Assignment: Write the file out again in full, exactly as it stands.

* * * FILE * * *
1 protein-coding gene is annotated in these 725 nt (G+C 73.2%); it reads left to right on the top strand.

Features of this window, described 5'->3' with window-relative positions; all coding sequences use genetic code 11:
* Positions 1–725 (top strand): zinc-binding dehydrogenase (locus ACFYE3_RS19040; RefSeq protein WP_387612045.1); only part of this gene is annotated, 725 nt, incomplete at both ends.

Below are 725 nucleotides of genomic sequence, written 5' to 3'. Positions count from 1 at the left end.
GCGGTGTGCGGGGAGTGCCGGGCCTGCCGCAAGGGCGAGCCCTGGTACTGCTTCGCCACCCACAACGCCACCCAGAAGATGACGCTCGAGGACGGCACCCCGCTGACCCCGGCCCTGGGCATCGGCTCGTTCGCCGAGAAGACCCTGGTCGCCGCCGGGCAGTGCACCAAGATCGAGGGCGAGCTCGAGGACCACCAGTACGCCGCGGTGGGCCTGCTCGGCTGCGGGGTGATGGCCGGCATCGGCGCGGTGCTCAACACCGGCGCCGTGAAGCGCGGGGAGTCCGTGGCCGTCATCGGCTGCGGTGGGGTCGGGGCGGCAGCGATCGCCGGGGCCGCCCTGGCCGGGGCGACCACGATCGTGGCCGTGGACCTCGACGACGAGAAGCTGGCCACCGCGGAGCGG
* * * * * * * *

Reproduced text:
1 protein-coding gene is annotated in these 725 nt (G+C 73.2%); it reads left to right on the top strand.

Features of this window, described 5'->3' with window-relative positions; all coding sequences use genetic code 11:
* Positions 1–725 (top strand): zinc-binding dehydrogenase (locus ACFYE3_RS19040; RefSeq protein WP_387612045.1); only part of this gene is annotated, 725 nt, incomplete at both ends.

Below are 725 nucleotides of genomic sequence, written 5' to 3'. Positions count from 1 at the left end.
GCGGTGTGCGGGGAGTGCCGGGCCTGCCGCAAGGGCGAGCCCTGGTACTGCTTCGCCACCCACAACGCCACCCAGAAGATGACGCTCGAGGACGGCACCCCGCTGACCCCGGCCCTGGGCATCGGCTCGTTCGCCGAGAAGACCCTGGTCGCCGCCGGGCAGTGCACCAAGATCGAGGGCGAGCTCGAGGACCACCAGTACGCCGCGGTGGGCCTGCTCGGCTGCGGGGTGATGGCCGGCATCGGCGCGGTGCTCAACACCGGCGCCGTGAAGCGCGGGGAGTCCGTGGCCGTCATCGGCTGCGGTGGGGTCGGGGCGGCAGCGATCGCCGGGGCCGCCCTGGCCGGGGCGACCACGATCGTGGCCGTGGACCTCGACGACGAGAAGCTGGCCACCGCGGAGCGG